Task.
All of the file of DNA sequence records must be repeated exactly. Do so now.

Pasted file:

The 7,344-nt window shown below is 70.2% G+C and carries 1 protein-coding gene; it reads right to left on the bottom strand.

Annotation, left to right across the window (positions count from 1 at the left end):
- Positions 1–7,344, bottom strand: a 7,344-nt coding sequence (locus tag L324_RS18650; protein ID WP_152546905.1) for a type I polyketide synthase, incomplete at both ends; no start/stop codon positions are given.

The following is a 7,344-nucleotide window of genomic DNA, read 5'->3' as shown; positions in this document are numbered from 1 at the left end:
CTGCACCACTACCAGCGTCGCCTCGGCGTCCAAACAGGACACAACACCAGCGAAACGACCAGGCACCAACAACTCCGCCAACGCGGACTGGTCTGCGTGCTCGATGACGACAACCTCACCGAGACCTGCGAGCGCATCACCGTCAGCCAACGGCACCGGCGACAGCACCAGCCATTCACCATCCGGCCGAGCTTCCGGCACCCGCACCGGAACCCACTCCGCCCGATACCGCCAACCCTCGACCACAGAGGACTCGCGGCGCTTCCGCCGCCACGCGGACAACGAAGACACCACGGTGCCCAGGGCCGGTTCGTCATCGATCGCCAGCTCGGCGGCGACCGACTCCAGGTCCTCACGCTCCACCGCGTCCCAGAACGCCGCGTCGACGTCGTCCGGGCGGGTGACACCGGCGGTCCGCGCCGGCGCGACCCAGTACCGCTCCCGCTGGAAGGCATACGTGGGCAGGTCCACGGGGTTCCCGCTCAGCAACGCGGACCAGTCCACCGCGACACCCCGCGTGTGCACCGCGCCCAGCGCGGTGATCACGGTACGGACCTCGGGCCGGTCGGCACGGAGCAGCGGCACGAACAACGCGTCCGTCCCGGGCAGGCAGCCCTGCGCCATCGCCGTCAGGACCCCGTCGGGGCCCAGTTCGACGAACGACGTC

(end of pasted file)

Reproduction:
The 7,344-nt window shown below is 70.2% G+C and carries 1 protein-coding gene; it reads right to left on the bottom strand.

Annotation, left to right across the window (positions count from 1 at the left end):
- Positions 1–7,344, bottom strand: a 7,344-nt coding sequence (locus tag L324_RS18650; protein ID WP_152546905.1) for a type I polyketide synthase, incomplete at both ends; no start/stop codon positions are given.

The following is a 7,344-nucleotide window of genomic DNA, read 5'->3' as shown; positions in this document are numbered from 1 at the left end:
CTGCACCACTACCAGCGTCGCCTCGGCGTCCAAACAGGACACAACACCAGCGAAACGACCAGGCACCAACAACTCCGCCAACGCGGACTGGTCTGCGTGCTCGATGACGACAACCTCACCGAGACCTGCGAGCGCATCACCGTCAGCCAACGGCACCGGCGACAGCACCAGCCATTCACCATCCGGCCGAGCTTCCGGCACCCGCACCGGAACCCACTCCGCCCGATACCGCCAACCCTCGACCACAGAGGACTCGCGGCGCTTCCGCCGCCACGCGGACAACGAAGACACCACGGTGCCCAGGGCCGGTTCGTCATCGATCGCCAGCTCGGCGGCGACCGACTCCAGGTCCTCACGCTCCACCGCGTCCCAGAACGCCGCGTCGACGTCGTCCGGGCGGGTGACACCGGCGGTCCGCGCCGGCGCGACCCAGTACCGCTCCCGCTGGAAGGCATACGTGGGCAGGTCCACGGGGTTCCCGCTCAGCAACGCGGACCAGTCCACCGCGACACCCCGCGTGTGCACCGCGCCCAGCGCGGTGATCACGGTACGGACCTCGGGCCGGTCGGCACGGAGCAGCGGCACGAACAACGCGTCCGTCCCGGGCAGGCAGCCCTGCGCCATCGCCGTCAGGACCCCGTCGGGGCCCAGTTCGACGAACGACGTC